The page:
Keywords

Time, time estimation, time perception, hand, handedness, hand preference, sex differences

Abstract

This work examines the effect of participants' gender and handedness on the perception of short intervals of time. The time estimation task consisted of an empty production procedure with forty trials at each of four intervals of one, three, seven, and twenty seconds. The four target intervals represent a natural logarithmic progression and a series that bracket important temporal thresholds. The order of presentation of those intervals was randomized across participants but yoked across the sexes in each of the respective dominant hand groups. The two between-subject factors, with two levels each, were sex and handedness. Participants produced forty estimates at each of the required intervals, which was the first within-subject factor, estimated interval being the other. T-tests were conducted on the dependent measures, the time estimates in terms of their variability and their central tendency with respect to the target duration. If handedness plays a significant role in timing, this may indicate differences between hemispheric functioning as a possible causal mechanism. If there is cerebral asymmetry in time perception, namely if one hemisphere is more competent regarding time perception, accuracy in judging duration should be higher for the contralateral hand. The results of the present study indicated that there are no significant differences in performance between right-handed and left-handed participants, or between male and female participants, in the estimation of short intervals of time.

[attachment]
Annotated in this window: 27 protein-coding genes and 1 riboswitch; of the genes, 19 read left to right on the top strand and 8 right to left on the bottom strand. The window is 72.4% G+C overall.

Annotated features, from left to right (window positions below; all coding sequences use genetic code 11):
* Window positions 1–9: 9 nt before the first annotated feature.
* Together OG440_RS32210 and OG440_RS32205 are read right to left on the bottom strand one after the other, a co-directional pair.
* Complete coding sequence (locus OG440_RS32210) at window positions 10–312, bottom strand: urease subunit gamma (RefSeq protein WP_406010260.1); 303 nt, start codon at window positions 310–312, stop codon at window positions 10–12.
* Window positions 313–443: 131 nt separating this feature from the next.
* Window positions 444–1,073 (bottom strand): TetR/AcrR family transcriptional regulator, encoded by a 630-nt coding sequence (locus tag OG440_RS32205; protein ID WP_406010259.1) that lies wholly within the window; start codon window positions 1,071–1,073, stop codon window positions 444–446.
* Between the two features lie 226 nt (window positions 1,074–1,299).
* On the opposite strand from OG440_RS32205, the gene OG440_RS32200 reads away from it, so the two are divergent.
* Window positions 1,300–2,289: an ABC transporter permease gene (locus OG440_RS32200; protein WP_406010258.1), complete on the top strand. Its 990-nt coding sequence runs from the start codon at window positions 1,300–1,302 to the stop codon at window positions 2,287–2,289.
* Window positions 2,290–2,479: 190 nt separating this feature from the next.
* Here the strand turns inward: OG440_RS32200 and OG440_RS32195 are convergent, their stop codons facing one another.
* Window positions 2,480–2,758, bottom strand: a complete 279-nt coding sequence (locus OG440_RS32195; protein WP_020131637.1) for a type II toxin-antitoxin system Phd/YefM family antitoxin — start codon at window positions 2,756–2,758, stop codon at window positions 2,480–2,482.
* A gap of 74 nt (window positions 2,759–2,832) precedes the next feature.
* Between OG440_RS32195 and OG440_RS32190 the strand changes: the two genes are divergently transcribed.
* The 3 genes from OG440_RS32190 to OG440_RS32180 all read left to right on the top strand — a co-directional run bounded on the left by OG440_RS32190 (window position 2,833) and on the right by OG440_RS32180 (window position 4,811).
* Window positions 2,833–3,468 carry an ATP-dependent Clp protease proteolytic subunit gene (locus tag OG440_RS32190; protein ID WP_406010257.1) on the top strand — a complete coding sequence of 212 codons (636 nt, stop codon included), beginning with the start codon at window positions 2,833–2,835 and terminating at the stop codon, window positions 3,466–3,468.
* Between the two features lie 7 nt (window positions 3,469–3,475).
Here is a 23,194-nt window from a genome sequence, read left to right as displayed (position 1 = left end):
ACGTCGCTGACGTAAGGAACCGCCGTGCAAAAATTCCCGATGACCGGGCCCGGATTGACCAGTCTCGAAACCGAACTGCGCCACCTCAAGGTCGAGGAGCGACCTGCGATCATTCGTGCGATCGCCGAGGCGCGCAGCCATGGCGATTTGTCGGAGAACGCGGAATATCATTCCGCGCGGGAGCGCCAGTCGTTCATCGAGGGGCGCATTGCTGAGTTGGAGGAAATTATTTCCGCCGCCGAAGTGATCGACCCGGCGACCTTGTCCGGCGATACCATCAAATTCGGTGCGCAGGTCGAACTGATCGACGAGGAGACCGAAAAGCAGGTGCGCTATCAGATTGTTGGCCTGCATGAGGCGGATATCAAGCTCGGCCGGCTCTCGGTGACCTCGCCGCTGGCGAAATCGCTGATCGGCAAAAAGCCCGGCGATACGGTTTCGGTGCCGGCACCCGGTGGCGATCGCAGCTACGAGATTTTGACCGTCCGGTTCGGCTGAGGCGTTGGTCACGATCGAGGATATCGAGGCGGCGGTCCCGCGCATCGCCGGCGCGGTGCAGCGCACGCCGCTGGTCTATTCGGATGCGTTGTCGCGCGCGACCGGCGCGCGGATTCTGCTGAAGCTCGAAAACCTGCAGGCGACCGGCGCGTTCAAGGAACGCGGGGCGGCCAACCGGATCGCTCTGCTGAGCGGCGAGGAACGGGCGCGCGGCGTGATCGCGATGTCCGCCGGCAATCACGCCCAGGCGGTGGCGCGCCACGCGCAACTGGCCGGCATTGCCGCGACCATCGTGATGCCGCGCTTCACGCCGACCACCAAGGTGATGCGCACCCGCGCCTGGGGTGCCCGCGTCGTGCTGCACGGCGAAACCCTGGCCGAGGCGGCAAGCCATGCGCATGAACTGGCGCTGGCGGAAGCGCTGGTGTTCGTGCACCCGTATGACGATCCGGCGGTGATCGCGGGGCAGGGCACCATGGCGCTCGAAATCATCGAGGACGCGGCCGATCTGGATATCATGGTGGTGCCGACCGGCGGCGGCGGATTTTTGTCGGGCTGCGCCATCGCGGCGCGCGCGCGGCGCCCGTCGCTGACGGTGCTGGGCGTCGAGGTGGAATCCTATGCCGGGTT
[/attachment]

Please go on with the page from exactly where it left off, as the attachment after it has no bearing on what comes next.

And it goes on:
Notes

If this is your thesis or dissertation, and want to learn how to access it or for more information about readership statistics, contact us at STARS@ucf.edu

Graduation Date

2005

Semester

Fall

Advisor

Hancock, Peter

Degree

Doctor of Philosophy (Ph.D.)

College

College of Arts and Sciences

Department

Psychology

Degree Program

Psychology

Format

application/pdf

Identifier

CFE0000768

URL

http://purl.fcla.edu/fcla/etd/CFE0000768

Language

English

Release Date

January 2006

Length of Campus-only Access

None

Access Status

Doctoral Dissertation (Open Access)

Restricted to the UCF community until January 2006; it will then be open access.

Included in

Psychology Commons

Share

COinS